Let's cross two lines of polemics ...: that of the necessity of immersion and that of infant baptism.
Good point. The mode of baptism (sprinkling, affusion, immersion) and the proper recipients of it (infants/believers) are separate issues. In re the mode, the people in the NT went down into the water, and the symbolism is that of burial.
Ah, the problem is that I have been to the Holy Land, and you couldn't be immersed in most places (in fact, all places, except for the Jordan) even if you laid down flat in the 'river' (creek actually matches the reality more).
As for symbolism, burial is not the only one: no one got their feet wet while crossing the Red Sea but passed through it, nor did those in Noah's Ark, though they are also the symbolism of baptism. I Corin. 10:2, I Peter 3:20.
If being baptised into Christ's death was literal, as is argued, then every baptism would be a drowning.
Then there's the problem that the Didache specifically excludes your necessity of submersion, and at the earliest date.
I am sure you have heard the argument around the meaning of οἶκον "household"
Many times; but that the households who were baptised contained infants is surmise on your part, not stated. Many households only contain members old enough to believe in Christ.
Only surmise on your part that going into water must mean submersion: only in the story at the Jordan, can it mean that, and in the case of the baptism of St. Paul, for instance, it most certainly does not. Not only because St. Ananias' house has no facility capable of that, but the fact that households of the time (and I've been to thousands) didn't except for the very wealthiest, and even then it was unusual.
The term οἶκον is a term of art: it had a legal/canonical meaning which included children. Even if no household baptized in the NT had children "below age," that wouldn't change the fact that this "of age" requirement has no basis in the thinking of the time. When a man, for instance, converted to Judaism, all his household of whatever age was circumcized and baptized in a mikvah. The default definition of οἶκον includes babes, and hence the burden lies on the Apostles and scripture, and hence you, to demonstrate otherwise. Not to get political, but your argument ressembles that of the advocates of gay marriage: whereas the case law etc up until the modern age shows that the definition of marriage presupposes a man and a women. Otherwise we would find arguments, as we do, over polygamy, remarriage of the divorced and widowed, and the status of couples without children. The definition of marriage including two people of the same sex is a modern novelty, although homosexual couples are known throughout history to Antiquity.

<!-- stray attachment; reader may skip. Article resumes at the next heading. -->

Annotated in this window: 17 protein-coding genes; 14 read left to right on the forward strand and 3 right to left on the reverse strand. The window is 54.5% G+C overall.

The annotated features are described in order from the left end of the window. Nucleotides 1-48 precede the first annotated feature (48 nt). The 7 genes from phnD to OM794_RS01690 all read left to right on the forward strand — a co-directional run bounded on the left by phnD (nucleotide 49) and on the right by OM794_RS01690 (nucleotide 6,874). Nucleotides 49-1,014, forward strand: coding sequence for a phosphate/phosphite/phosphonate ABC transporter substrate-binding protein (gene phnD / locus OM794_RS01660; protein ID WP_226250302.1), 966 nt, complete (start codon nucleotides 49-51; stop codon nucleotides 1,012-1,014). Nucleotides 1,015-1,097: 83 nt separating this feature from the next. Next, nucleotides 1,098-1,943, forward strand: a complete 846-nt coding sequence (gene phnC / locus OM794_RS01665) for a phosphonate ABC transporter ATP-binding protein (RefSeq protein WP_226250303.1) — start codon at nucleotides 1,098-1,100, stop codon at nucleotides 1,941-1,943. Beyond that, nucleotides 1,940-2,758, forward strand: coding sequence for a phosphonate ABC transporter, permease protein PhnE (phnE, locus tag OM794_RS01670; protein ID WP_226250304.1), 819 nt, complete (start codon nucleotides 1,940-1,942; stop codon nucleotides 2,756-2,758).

St. Paul specifially notes the St. Titus is appointing bishops in the cities of Crete, and is in charge of them.
The Church of Antioch did not go on what its local bishop had to say, but went up to Jerusalem, Antioch not yet having become Autocephalous. As Patriarch, St. James writes in the name of his hieararchy as his successor does now in the name of the present Holy Synod.
The apostolic age has been succeeded by something different: whether by apostolic succession and your kind of bishop, or whether by autonomous local churches ruled by local elders ('bishops') in a fellowship of equality, is the point at issue.
Well since the apostolic succession differs only in that bishops who have succeeded the Apostles, and not the Apostles themselves, constitute it, and we see no congregationalism (none that is praised, see Corinthians) in the NT, point scored.
No, you rested you faith on your own tradition, post 1517.
Believing it to be a return to the beliefs of the apostolic age (with the apostles gone, of course).]
διδάσκοντες αὐτοὺς τηρεῖν πάντα ὅσα ἐνετειλάμην ὑμῖν· καὶ ἰδοὺ ἐγὼ μεθ’ ὑμῶν εἰμι πάσας
τὰς ἡμέρας ἕως τῆς συντελείας τοῦ αἰῶνος.
ܝܘܡܬܐ ܥܕܡܐ ܠܫܘܠܡܗ ܕܥܠܡܐ ܐܡܝܢ ܟܠܗܘܢ ܐܠܦܘ ܐܢܘܢ ܕܢܛܪܘܢ ܟܠ ܡܐ ܕܦܩܕܬܟܘܢ ܘܗܐ ܐܢܐ ܥܡܟܘܢ